General Assembly Republicans' simmering discontent with the state Chamber of Commerce broke into an open war yesterday, as GOP lawmakers wrote a letter to Maryland companies saying the chamber has lost its credibility as a result of its closer ties with the "anti-business" Glendening administration.
The letter, signed by all but one of the Assembly's 48 Republican legislators, was released at a press conference the delegation held with Rep. Robert L. Ehrlich Jr. to celebrate the White House order Saturday foiling Gov. Parris N. Glendening's attempt to impose pro-union rules on the Woodrow Wilson Memorial Bridge construction project.
GOP lawmakers bluntly stated that the chamber, which decided to negotiate the issue with Glendening, rather than publicly denounce the so-called "project labor agreement," deserved none of the credit for blocking it.
The letter to 939 business members of the chamber is an open challenge to the strategy followed by chamber President Kathleen T. Snyder, who has worked to repair relations with the governor in the wake of her predecessor's public support for his Republican rival, Ellen R. Sauerbrey, in the 1998 election.
"Having abdicated its responsibility to publicly oppose the Glendening/Townsend administration in Annapolis, the Maryland chamber now has little credibility with the Bush administration in Washington as well as the Republican members of the state legislature," the letter says.
Senate Minority Leader Martin G. Madden's message to business was blunt: "If somebody wants to get a message to Republican legislators, they shouldn't rely on the chamber to deliver it."
Snyder attempted to play down the rift, which has been widening for months. "We see the Republican caucus as allies to the chamber -- always have, always will," she said.
But the anger among Republican lawmakers has become so deep that some members are refusing to deal with chamber lobbyists.
Del. Robert L. Flanagan, of Howard County, the House minority leader, said chamber representatives are now "persona non grata" in his office.
In January, Sen. Andrew P. Harris, of Baltimore County, wrote a fire-breathing letter to Snyder saying he would no longer participate in chamber-sponsored events and asking her to "inform your lobbyists that their time would be better spent with other legislators."
"If in the future, the Maryland chamber returns to its rightful purpose of advocating and voicing pro-business positions instead of pandering, I hope that you will let me know immediately," Harris wrote. "Until then, I will have to rely on those who are consistent in their actions on behalf of the Maryland business community for advice on business-related issues."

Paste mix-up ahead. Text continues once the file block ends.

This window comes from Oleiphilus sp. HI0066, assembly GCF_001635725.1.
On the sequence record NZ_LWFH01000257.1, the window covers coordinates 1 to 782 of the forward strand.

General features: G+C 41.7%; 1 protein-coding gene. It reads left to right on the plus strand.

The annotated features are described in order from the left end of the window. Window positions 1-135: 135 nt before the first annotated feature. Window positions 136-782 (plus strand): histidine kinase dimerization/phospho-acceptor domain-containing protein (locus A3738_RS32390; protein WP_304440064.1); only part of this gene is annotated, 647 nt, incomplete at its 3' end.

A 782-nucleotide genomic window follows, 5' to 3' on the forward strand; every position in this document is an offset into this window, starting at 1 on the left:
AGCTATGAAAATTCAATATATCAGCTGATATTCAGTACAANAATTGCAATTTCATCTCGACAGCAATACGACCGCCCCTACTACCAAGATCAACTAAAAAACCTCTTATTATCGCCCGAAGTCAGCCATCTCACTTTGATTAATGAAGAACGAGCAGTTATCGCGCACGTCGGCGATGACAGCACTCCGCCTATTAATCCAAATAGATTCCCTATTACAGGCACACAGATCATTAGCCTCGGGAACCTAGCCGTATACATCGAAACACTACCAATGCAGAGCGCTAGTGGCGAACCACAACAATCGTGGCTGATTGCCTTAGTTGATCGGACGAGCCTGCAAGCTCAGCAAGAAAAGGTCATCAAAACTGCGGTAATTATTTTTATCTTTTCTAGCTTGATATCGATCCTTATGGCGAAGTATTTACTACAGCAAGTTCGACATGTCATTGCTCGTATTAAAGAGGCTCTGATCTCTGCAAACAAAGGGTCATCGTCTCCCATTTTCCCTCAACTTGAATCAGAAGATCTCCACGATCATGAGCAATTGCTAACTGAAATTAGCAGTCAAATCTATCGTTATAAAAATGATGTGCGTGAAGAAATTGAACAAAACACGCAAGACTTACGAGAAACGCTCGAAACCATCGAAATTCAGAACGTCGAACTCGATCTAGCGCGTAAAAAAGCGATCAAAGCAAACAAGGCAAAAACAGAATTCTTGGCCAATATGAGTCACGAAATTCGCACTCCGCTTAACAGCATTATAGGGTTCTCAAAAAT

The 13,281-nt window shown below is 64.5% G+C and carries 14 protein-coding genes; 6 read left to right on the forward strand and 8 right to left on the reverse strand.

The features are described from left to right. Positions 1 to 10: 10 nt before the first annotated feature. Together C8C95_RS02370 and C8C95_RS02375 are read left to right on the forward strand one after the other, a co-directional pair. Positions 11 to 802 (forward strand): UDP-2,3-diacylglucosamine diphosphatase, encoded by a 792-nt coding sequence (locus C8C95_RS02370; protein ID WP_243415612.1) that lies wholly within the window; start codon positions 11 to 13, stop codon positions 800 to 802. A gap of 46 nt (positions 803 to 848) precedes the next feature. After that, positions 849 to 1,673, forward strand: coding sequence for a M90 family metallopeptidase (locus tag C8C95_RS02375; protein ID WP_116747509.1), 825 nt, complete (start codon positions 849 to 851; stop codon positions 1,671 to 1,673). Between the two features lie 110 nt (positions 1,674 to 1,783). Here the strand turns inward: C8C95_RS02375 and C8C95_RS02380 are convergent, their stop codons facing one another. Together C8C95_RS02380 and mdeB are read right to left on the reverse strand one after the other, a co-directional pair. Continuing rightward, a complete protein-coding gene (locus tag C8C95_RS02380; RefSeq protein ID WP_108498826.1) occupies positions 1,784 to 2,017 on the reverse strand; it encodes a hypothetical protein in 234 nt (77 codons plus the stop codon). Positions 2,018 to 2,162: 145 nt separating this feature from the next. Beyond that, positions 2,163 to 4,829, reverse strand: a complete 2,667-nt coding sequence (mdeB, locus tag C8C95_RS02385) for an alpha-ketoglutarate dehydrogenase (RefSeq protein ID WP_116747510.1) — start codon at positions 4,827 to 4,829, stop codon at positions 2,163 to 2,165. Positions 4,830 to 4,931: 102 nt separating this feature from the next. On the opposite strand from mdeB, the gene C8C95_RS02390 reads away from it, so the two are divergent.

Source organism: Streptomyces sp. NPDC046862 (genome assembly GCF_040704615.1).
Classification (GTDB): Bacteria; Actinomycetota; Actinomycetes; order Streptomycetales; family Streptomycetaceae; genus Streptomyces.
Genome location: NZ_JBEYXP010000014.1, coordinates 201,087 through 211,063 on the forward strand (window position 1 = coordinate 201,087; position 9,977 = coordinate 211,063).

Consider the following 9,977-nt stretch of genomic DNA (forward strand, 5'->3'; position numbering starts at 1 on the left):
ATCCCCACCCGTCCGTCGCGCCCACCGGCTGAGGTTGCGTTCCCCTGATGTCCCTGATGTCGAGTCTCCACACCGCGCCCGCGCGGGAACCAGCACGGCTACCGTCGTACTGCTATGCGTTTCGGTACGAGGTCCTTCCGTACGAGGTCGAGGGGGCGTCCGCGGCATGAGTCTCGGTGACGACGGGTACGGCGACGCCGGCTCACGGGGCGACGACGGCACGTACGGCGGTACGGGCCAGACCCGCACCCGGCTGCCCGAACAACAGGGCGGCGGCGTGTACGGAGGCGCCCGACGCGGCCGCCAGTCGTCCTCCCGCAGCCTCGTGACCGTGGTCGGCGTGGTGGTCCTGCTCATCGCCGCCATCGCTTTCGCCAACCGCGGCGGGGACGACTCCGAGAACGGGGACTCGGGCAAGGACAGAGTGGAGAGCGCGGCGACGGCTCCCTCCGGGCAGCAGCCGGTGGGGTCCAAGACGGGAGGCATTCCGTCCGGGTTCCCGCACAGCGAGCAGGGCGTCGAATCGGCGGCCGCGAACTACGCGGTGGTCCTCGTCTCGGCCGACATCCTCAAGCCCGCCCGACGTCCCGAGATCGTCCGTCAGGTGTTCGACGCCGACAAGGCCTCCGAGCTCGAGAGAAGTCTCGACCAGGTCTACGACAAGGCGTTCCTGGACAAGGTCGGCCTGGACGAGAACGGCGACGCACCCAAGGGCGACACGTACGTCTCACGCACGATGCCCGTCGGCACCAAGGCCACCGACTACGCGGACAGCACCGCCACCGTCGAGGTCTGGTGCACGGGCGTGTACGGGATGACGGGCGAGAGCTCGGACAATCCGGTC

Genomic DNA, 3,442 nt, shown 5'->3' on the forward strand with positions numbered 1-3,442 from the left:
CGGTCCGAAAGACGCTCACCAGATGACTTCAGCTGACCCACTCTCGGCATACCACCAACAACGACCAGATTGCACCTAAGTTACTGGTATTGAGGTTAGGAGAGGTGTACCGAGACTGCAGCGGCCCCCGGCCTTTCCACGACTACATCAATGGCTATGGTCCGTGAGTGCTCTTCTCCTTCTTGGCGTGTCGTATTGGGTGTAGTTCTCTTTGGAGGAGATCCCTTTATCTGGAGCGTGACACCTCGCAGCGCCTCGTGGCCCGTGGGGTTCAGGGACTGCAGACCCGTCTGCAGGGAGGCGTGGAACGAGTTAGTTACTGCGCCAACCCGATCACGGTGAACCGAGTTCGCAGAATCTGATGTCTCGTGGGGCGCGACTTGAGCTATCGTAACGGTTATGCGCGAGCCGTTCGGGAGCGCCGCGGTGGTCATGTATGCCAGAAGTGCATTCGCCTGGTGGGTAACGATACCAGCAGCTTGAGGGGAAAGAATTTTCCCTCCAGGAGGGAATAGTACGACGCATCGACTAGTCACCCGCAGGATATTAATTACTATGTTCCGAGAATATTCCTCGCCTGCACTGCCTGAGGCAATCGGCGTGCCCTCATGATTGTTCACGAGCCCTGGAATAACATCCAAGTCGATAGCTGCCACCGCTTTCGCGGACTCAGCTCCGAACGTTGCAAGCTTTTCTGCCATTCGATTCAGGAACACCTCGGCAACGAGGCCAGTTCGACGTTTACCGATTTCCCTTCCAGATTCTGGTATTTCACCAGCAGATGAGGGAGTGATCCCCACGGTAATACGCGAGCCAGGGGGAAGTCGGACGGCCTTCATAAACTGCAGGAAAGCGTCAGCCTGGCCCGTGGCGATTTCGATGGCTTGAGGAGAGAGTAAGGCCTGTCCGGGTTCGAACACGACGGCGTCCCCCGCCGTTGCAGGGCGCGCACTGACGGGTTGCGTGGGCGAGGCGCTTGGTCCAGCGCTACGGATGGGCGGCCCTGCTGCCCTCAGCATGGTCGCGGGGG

Some of the state's leading Democrats are wondering what the Republicans think they can gain by picking a fight with the state's best-known business group.
"It's a calculated risk on their part and it may also indicate some newfound frustration," said House Speaker Casper R. Taylor Jr.
Sen. Barbara A. Hoffman, chairman of the Senate Budget and Taxation Committee, said that, as a Democrat, it was "fun" to watch the Republicans attack their own allies.
"Beating them up in public, I don't see what it accomplishes," the Baltimore lawmaker said. She said the chamber has been more effective in getting its message across to legislative leaders since adopting a less confrontational strategy.
The chamber's decision to seek better ties with Democrats was a pragmatic move to ensure that business's point of view was heard by top decision-makers.
While Republicans generally earn high rankings from business groups, they hold only 35 of 141 seats in the House of Delegates and 13 of 47 in the Senate.
"We need more than just their votes. We need other votes as well," said Snyder, who stressed that the chamber is a nonpartisan organization.
Michael E. Morrill, Glendening's spokesman, said the chamber made its feelings clear when the governor was considering the labor agreement.
Madden, the Senate minority leader, said the letter was not aimed at Snyder, whom he described as "only the messenger."
"She's not the problem. The policy adopted by the board is the problem," the Howard County senator said.
Last week, the chamber moved to put some distance between it and the governor as it issued a press release criticizing Glendening's proposed budget.
That was not enough to placate the Republicans, however. Flanagan said the chamber's criticism was "a day late and a dollar short."
The GOP blast at the chamber brought an overtone of anger to their celebration of President Bush's decision to issue an executive order banning the use of labor agreements on federal projects, including replacing the Wilson bridge over the Potomac River near Washington.
Ehrlich, whose 2nd District includes Harford County and most of Baltimore County, presented a mock check for $150 million -- representing the amount Republicans estimated that the labor agreement would add to the bridge project -- made out to "Maryland taxpayers" and signed by Bush.
"We are here ... to celebrate open and free and fair competition in the state of Maryland," he said.
In a related development, state Transportation Secretary John D. Porcari told the Senate Budget and Taxation Committee that he expected a revised request for bids, shorn of the labor provisions, to go out by tomorrow.
Madden said that meant Bush's decision delayed the bridge project by less than two weeks.